Don't sweat Christian Pulisic's recent lack of playing time for Chelsea

The question of what to expect from Christian Pulisic at Chelsea this season extends to his entire club. On Sunday, the American, four days after his 21st birthday, didn’t see the field in his third straight Blues game even though he is fully fit. And that strange, rasping sound you heard around lunchtime was that of a nation of soccer fans wringing its hands.

When he joined Chelsea from Borussia Dortmund in January – only to be loaned back for the remainder of the season – the most pressing matter was how much he would actually get to play there. Chelsea has churned through young talent since the day it first got rich, when Roman Abramovich bought the club in 2003. The list of future superstars who didn’t make it in West London is lengthy – Mohamed Salah, Kevin De Bruyne, Romelu Lukaku, and on and on.

But then it turned out Chelsea would be under a transfer ban when Pulisic arrived in full, and the club would undertake its first true rebuilding project in the time that it’s had the luxury to actually rebuild. New manager Frank Lampard was said to be high on Pulisic. And he played much and well in his first few games in charge. And now Pulisic has suddenly stopped playing at all.

Which further complicates the setting of realistic expectations. For Pulisic. For Chelsea. For Lampard.

LONDON, ENGLAND - AUGUST 18: Christian Pulisic of Chelsea FC during the Premier League match between Chelsea FC and Leicester City at Stamford Bridge on August 18, 2019 in London, United Kingdom. (Photo by Chloe Knott - Danehouse/Getty Images)
No, Christian Pulisic hasn't gotten off the bench in the Premier League and Champions League the past week. But he'll get plenty of opportunities. (Getty)

Under normal circumstances, regular minutes and perhaps a handful of goals and assists would have been a nice return for Pulisic, given his precocity, combined with his transfer fee – which was record-shattering for an American but hardly an outlier for Chelsea, especially in this hyper-inflated transfer market.

But there was almost no chance of Chelsea competing for the title. Lampard would be given time to figure out what to do with all those young players he had to press into first-team service, as the team’s central player, Eden Hazard, left for Real Madrid. He’d get room to rethink things. If he made the Champions League, that would be lovely, but even the club and its trigger-fingered president Abramovich were surely cognizant that this might well prove a stretch.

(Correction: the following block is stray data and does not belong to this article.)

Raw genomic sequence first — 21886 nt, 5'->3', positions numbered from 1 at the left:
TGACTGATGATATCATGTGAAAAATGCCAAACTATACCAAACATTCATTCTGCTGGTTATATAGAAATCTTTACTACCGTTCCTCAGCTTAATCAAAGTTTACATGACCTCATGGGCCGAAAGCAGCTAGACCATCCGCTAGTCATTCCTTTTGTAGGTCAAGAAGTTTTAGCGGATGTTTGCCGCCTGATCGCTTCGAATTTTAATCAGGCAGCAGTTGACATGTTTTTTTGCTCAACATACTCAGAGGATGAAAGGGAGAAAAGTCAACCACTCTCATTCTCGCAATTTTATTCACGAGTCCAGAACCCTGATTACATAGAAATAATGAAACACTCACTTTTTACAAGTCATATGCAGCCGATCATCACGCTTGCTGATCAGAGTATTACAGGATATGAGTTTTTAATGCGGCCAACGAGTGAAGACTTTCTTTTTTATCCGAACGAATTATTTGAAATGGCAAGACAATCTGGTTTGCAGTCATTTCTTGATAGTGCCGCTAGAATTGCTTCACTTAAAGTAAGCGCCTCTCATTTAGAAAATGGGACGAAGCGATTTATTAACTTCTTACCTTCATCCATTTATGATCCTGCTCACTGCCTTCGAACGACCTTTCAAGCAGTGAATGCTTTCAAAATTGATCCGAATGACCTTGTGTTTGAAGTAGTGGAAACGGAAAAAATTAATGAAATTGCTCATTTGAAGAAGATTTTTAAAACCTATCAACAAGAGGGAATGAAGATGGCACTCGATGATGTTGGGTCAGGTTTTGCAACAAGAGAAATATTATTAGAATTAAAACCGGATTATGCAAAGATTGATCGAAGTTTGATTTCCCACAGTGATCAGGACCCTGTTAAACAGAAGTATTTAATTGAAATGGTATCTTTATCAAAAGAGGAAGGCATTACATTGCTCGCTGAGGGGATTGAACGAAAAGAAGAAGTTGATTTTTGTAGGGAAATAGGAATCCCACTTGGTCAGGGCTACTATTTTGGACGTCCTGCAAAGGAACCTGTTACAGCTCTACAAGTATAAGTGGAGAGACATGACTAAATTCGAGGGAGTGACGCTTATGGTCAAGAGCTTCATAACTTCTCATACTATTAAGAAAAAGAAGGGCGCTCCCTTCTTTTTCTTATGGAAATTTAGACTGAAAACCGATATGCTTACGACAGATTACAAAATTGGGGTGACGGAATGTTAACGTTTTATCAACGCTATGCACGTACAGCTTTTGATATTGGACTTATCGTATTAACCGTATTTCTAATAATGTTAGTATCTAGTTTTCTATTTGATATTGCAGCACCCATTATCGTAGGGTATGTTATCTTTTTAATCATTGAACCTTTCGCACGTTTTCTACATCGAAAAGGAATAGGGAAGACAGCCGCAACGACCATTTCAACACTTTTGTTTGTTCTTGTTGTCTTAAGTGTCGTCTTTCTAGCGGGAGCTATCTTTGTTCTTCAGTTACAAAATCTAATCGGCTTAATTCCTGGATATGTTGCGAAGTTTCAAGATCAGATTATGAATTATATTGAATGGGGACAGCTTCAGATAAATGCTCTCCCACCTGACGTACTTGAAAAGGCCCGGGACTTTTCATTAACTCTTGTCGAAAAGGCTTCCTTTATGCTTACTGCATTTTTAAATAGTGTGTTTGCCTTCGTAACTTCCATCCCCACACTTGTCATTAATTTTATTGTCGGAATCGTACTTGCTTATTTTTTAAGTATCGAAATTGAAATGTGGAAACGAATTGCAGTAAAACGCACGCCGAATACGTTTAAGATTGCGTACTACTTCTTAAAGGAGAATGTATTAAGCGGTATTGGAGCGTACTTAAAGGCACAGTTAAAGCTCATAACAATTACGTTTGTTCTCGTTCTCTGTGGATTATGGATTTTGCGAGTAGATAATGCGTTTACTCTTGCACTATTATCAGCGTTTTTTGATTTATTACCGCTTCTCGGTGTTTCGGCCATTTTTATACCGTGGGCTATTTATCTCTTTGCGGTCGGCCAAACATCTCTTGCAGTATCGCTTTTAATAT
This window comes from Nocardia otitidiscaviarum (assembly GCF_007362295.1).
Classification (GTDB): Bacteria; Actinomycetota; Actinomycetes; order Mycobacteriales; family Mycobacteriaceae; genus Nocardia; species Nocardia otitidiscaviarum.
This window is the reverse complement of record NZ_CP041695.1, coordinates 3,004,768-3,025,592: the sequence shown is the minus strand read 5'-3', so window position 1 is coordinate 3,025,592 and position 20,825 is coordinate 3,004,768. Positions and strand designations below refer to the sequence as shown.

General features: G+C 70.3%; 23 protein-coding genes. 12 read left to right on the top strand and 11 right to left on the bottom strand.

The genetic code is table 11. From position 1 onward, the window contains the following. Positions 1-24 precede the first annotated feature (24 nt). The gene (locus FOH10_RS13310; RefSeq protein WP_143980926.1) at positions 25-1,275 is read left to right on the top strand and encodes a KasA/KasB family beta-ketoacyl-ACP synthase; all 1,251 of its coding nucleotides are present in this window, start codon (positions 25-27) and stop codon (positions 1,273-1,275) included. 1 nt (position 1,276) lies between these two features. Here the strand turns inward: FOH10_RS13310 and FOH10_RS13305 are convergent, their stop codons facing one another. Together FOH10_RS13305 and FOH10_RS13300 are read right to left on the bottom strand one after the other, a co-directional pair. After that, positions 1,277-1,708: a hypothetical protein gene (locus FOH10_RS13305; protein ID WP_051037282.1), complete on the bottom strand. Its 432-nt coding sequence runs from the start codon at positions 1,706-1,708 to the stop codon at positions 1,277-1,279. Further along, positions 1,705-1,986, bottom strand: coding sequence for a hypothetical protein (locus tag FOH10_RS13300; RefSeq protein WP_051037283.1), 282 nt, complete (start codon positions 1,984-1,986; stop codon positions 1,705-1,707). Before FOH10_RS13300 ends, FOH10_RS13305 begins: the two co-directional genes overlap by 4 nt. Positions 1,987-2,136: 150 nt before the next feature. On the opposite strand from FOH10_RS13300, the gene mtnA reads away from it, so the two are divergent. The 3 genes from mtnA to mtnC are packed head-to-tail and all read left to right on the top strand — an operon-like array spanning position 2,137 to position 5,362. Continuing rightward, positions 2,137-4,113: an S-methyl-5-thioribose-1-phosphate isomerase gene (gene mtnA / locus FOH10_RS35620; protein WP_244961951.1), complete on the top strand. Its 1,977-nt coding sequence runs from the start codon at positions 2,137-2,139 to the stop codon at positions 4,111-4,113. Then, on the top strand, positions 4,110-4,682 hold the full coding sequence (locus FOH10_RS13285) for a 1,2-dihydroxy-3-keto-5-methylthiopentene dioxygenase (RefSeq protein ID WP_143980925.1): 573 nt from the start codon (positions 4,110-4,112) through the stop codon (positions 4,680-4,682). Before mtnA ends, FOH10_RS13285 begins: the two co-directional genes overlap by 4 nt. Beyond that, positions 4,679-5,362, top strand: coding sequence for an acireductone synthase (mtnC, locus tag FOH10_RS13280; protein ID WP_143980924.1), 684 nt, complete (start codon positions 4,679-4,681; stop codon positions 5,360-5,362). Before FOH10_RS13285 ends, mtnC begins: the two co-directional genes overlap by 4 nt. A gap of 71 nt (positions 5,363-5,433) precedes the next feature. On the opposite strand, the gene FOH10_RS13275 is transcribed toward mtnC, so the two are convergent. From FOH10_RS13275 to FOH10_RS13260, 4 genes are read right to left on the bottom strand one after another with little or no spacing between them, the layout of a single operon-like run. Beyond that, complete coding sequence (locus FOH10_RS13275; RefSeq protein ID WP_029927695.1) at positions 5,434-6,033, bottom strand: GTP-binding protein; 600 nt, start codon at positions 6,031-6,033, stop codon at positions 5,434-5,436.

There was a great irony, of course, in Chelsea being forced to play with the young players it had always ignored in favor of chasing trophies with veterans, because it had violated rules concerning the signing of those young players. After not having any use for these terrific prospects in all these years, but incurring a two-window transfer ban in the pursuit of them regardless, it now has no choice but to play them as many of its veterans left or begin to decline.

At any rate, it was a volatile situation for Pulisic to wind up in: a transitional time of fluid expectations and opportunities for all manner of young players, not just the expensive ones.

And now he’s on the sidelines, while others like Mason Mount establish themselves. For a third straight game, Lampard opted for Mount and Willian as his wingers. Pulisic never subbed on in any of those games, although two early injuries didn’t help on Sunday.

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It’s hard to work out how Sunday’s 2-1 home loss to Liverpool disrupts this new balance, if at all. Liverpool strolled to a 2-0 lead by halftime, but Chelsea was hardly dominated by the European champions. While the Reds scored both their goals on set pieces, the Blues probably had the better of the chances, not to mention a disallowed goal and a one-on-one look for 21-year-old striking sensation Tammy Abraham – who looked off a wide-open Mount to his left for the tap-in – in the first half.

In the second act, N’Golo Kante scored a world-class goal on a dribble through the heart of a slow-reacting Liverpool defense. And substitute Michy Batshuayi and Mount had great looks for the equalizer.

All the same, Chelsea lost its second game in a row. And it now has just two wins from its eight competitive games so far this season. The difference was between the European champion and a new, young team playing under a new, young manager. The difference between a team drilled in the finer points of Jurgen Klopp’s system for going on four years now, with very little player turnover, and a team in total rebuilding mode and hampered by a transfer ban.

And in that rebuilding will lay plenty more opportunities yet. Lampard is working with a thin squad, playing on four fronts. A challenging Champions League group stage draw with Ajax, Lille and Valencia – which beat Chelsea 1-0 away on Tuesday – will further drain energy. Meanwhile, Willian and fellow winger Pedro are 31 and 32, respectively, and both have fallen off considerably in the last few seasons.

Lampard will shuffle his lineups frequently. And occasionally, he will feel that his veterans are the safer bet. Pulisic may not be playing now. But he’ll get on the field lots more this season.

Leander Schaerlaeckens is a Yahoo Sports soccer columnist and a sports communication lecturer at Marist College. Follow him on Twitter @LeanderAlphabet.

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